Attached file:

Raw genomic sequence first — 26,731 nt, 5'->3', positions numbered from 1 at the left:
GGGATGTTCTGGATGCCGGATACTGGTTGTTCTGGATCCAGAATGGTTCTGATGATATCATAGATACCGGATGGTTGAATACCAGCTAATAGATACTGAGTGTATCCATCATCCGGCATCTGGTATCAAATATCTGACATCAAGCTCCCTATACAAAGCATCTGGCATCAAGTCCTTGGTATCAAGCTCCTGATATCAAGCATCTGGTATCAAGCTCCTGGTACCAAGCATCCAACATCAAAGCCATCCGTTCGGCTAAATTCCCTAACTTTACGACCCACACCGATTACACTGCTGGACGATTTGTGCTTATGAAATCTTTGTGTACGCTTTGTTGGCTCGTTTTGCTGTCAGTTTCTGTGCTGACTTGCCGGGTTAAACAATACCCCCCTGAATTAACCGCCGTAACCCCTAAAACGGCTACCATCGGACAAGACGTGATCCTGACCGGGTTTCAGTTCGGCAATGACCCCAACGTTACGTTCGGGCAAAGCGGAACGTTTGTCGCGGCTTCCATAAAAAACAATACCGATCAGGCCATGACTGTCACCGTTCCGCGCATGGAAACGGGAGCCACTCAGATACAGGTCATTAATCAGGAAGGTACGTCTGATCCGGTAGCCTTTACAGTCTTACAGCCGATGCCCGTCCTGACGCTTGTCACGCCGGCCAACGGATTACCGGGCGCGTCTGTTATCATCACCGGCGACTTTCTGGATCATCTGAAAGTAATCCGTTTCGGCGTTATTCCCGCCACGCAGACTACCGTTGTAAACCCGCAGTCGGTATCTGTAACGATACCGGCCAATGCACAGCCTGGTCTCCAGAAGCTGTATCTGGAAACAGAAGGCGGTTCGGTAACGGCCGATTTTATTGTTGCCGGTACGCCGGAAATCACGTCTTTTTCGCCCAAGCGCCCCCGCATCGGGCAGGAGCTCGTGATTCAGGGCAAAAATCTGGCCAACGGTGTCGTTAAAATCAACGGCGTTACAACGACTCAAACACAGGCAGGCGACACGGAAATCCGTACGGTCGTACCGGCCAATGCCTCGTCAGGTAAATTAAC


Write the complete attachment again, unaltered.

Raw genomic sequence first — 26,731 nt, 5'->3', positions numbered from 1 at the left:
GGGATGTTCTGGATGCCGGATACTGGTTGTTCTGGATCCAGAATGGTTCTGATGATATCATAGATACCGGATGGTTGAATACCAGCTAATAGATACTGAGTGTATCCATCATCCGGCATCTGGTATCAAATATCTGACATCAAGCTCCCTATACAAAGCATCTGGCATCAAGTCCTTGGTATCAAGCTCCTGATATCAAGCATCTGGTATCAAGCTCCTGGTACCAAGCATCCAACATCAAAGCCATCCGTTCGGCTAAATTCCCTAACTTTACGACCCACACCGATTACACTGCTGGACGATTTGTGCTTATGAAATCTTTGTGTACGCTTTGTTGGCTCGTTTTGCTGTCAGTTTCTGTGCTGACTTGCCGGGTTAAACAATACCCCCCTGAATTAACCGCCGTAACCCCTAAAACGGCTACCATCGGACAAGACGTGATCCTGACCGGGTTTCAGTTCGGCAATGACCCCAACGTTACGTTCGGGCAAAGCGGAACGTTTGTCGCGGCTTCCATAAAAAACAATACCGATCAGGCCATGACTGTCACCGTTCCGCGCATGGAAACGGGAGCCACTCAGATACAGGTCATTAATCAGGAAGGTACGTCTGATCCGGTAGCCTTTACAGTCTTACAGCCGATGCCCGTCCTGACGCTTGTCACGCCGGCCAACGGATTACCGGGCGCGTCTGTTATCATCACCGGCGACTTTCTGGATCATCTGAAAGTAATCCGTTTCGGCGTTATTCCCGCCACGCAGACTACCGTTGTAAACCCGCAGTCGGTATCTGTAACGATACCGGCCAATGCACAGCCTGGTCTCCAGAAGCTGTATCTGGAAACAGAAGGCGGTTCGGTAACGGCCGATTTTATTGTTGCCGGTACGCCGGAAATCACGTCTTTTTCGCCCAAGCGCCCCCGCATCGGGCAGGAGCTCGTGATTCAGGGCAAAAATCTGGCCAACGGTGTCGTTAAAATCAACGGCGTTACAACGACTCAAACACAGGCAGGCGACACGGAAATCCGTACGGTCGTACCGGCCAATGCCTCGTCAGGTAAATTAAC